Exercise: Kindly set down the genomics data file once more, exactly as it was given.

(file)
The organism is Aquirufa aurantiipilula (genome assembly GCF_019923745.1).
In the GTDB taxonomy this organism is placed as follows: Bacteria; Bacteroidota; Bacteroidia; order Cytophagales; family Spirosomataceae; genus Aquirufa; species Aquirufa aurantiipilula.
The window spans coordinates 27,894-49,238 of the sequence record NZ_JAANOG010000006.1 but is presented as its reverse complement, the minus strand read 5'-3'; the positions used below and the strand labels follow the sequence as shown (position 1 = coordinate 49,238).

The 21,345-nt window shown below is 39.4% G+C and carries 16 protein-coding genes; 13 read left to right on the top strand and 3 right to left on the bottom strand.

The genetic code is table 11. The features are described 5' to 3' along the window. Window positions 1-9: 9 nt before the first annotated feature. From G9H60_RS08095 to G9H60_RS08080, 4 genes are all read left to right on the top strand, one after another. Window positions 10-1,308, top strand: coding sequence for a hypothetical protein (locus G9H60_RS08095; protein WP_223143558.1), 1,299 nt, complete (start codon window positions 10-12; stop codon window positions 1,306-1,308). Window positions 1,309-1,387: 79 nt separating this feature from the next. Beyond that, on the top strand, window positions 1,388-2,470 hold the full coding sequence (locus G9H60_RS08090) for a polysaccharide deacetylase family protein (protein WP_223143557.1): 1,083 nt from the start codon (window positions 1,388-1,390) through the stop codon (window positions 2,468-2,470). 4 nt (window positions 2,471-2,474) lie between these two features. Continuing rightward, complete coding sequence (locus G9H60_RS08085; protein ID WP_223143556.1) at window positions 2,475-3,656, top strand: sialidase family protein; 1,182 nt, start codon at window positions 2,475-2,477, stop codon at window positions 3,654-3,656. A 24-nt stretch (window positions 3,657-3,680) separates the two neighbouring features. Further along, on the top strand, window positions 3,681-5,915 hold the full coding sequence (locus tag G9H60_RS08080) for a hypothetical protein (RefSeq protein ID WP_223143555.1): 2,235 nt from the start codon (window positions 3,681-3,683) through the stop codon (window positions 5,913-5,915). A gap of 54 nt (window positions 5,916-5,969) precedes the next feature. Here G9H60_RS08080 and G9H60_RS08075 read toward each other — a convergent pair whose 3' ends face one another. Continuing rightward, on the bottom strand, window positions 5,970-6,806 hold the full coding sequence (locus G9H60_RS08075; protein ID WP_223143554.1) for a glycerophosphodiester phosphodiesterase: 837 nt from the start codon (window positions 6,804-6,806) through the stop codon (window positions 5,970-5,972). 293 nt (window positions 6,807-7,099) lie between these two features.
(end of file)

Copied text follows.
The organism is Aquirufa aurantiipilula (genome assembly GCF_019923745.1).
In the GTDB taxonomy this organism is placed as follows: Bacteria; Bacteroidota; Bacteroidia; order Cytophagales; family Spirosomataceae; genus Aquirufa; species Aquirufa aurantiipilula.
The window spans coordinates 27,894-49,238 of the sequence record NZ_JAANOG010000006.1 but is presented as its reverse complement, the minus strand read 5'-3'; the positions used below and the strand labels follow the sequence as shown (position 1 = coordinate 49,238).

The 21,345-nt window shown below is 39.4% G+C and carries 16 protein-coding genes; 13 read left to right on the top strand and 3 right to left on the bottom strand.

The genetic code is table 11. The features are described 5' to 3' along the window. Window positions 1-9: 9 nt before the first annotated feature. From G9H60_RS08095 to G9H60_RS08080, 4 genes are all read left to right on the top strand, one after another. Window positions 10-1,308, top strand: coding sequence for a hypothetical protein (locus G9H60_RS08095; protein WP_223143558.1), 1,299 nt, complete (start codon window positions 10-12; stop codon window positions 1,306-1,308). Window positions 1,309-1,387: 79 nt separating this feature from the next. Beyond that, on the top strand, window positions 1,388-2,470 hold the full coding sequence (locus G9H60_RS08090) for a polysaccharide deacetylase family protein (protein WP_223143557.1): 1,083 nt from the start codon (window positions 1,388-1,390) through the stop codon (window positions 2,468-2,470). 4 nt (window positions 2,471-2,474) lie between these two features. Continuing rightward, complete coding sequence (locus G9H60_RS08085; protein ID WP_223143556.1) at window positions 2,475-3,656, top strand: sialidase family protein; 1,182 nt, start codon at window positions 2,475-2,477, stop codon at window positions 3,654-3,656. A 24-nt stretch (window positions 3,657-3,680) separates the two neighbouring features. Further along, on the top strand, window positions 3,681-5,915 hold the full coding sequence (locus tag G9H60_RS08080) for a hypothetical protein (RefSeq protein ID WP_223143555.1): 2,235 nt from the start codon (window positions 3,681-3,683) through the stop codon (window positions 5,913-5,915). A gap of 54 nt (window positions 5,916-5,969) precedes the next feature. Here G9H60_RS08080 and G9H60_RS08075 read toward each other — a convergent pair whose 3' ends face one another. Continuing rightward, on the bottom strand, window positions 5,970-6,806 hold the full coding sequence (locus G9H60_RS08075; protein ID WP_223143554.1) for a glycerophosphodiester phosphodiesterase: 837 nt from the start codon (window positions 6,804-6,806) through the stop codon (window positions 5,970-5,972). 293 nt (window positions 6,807-7,099) lie between these two features.